As I mentioned in yesterday's post, my assessment group will be focusing on constructing some classroom tools which integrate and measure STEM and Educational Technology. In preparation, I have been asking for ideas from a variety of people and looking at countless online resources. After all of this, and in spite of being a science teacher for 17 years, I have decided that I really don't know what the hell STEM is.
At the surface level, the acronym represents science, technology (but not educational technology), engineering, and math. What I can't tell is whether this is supposed to just be a broad category of subjects...or something special that integrated two or more pieces.
Most of the STEM-touting Web sites I've seen for educators are very silo-like. Science lessons here...math lessons there. You might find a resource that addresses both science and math concepts or science and engineering---but the connections are forced...the alignment artificial. (And you know how much I hate that.) And don't get me started on the technology stuff. It's all hardware.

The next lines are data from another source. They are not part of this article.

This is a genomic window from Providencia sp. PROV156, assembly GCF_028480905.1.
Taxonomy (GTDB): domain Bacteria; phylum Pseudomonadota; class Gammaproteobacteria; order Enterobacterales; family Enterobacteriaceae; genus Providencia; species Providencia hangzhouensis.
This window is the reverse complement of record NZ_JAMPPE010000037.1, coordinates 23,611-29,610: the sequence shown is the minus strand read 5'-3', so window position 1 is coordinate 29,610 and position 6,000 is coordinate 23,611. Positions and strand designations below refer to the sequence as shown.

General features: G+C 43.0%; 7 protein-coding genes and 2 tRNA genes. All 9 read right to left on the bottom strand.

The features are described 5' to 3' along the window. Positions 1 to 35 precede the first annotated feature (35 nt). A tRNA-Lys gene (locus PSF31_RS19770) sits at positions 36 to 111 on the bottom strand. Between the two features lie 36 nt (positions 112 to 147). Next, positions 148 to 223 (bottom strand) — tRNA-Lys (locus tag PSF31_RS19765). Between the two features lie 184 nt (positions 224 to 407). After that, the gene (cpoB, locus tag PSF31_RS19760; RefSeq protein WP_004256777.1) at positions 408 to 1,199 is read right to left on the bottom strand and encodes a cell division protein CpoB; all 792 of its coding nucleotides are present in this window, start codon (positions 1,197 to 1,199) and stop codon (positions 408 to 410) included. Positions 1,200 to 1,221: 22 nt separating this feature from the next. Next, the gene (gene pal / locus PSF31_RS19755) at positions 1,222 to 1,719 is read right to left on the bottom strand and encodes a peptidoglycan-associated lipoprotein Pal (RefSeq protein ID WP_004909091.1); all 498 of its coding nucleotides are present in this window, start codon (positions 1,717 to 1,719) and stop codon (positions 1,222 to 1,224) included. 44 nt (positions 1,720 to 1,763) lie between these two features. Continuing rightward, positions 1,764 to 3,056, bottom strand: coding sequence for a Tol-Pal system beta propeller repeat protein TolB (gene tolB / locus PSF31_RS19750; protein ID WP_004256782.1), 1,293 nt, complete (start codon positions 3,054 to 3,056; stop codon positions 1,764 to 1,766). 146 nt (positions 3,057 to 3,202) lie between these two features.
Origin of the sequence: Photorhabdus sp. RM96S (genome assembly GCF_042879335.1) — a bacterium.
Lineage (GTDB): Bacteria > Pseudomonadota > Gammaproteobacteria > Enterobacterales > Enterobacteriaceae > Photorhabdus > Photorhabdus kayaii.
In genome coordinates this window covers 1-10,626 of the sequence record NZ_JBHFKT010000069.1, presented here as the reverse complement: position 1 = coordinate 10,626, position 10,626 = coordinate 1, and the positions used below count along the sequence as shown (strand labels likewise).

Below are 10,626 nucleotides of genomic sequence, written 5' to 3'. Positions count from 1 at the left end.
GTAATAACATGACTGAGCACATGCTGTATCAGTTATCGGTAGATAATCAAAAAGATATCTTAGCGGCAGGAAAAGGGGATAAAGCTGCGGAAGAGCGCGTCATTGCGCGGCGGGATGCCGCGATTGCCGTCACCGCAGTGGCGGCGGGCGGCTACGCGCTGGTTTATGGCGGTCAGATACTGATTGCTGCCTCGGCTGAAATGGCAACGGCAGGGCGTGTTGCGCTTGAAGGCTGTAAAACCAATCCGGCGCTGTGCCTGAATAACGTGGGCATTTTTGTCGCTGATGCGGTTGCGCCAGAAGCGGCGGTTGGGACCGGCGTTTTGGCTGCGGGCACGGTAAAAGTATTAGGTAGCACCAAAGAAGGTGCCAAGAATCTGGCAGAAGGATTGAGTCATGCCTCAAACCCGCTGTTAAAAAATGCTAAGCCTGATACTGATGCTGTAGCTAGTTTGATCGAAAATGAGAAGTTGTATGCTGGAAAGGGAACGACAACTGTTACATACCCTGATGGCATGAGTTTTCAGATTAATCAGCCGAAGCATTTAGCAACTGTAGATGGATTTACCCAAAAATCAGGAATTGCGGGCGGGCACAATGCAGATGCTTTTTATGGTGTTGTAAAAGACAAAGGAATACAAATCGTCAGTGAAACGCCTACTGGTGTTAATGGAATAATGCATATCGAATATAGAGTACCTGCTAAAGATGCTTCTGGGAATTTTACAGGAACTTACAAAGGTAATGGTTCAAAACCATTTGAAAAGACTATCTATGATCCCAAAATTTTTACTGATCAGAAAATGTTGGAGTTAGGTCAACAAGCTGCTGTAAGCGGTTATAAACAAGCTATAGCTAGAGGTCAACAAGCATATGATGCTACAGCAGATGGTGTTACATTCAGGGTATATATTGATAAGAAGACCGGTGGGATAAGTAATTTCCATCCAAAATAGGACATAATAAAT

Maybe this is okay. Maybe it's really meant to be S-T-E-M, without any fusing between the areas. Somehow, I thought the integration and connection between content pieces should be the focus. Or maybe it's all of the above: Wild STEM, refusing to be tamed.
I just find it interesting that with all the talk and money being thrown at STEM these days, there is no standard for what it is. My hunch is that a lot of groups will say that they're all STEM, all the time in order to get some funding...but they have no more clue what they're doing than any other group. Is that really what we want?
While none of this will be sorted out before my group needs to write, I am fairly certain that we're going to go with an integrated model---not simply science + edtech or math + edtech. And maybe, just maybe, we'll prove that educational technology is "T" enough for STEM.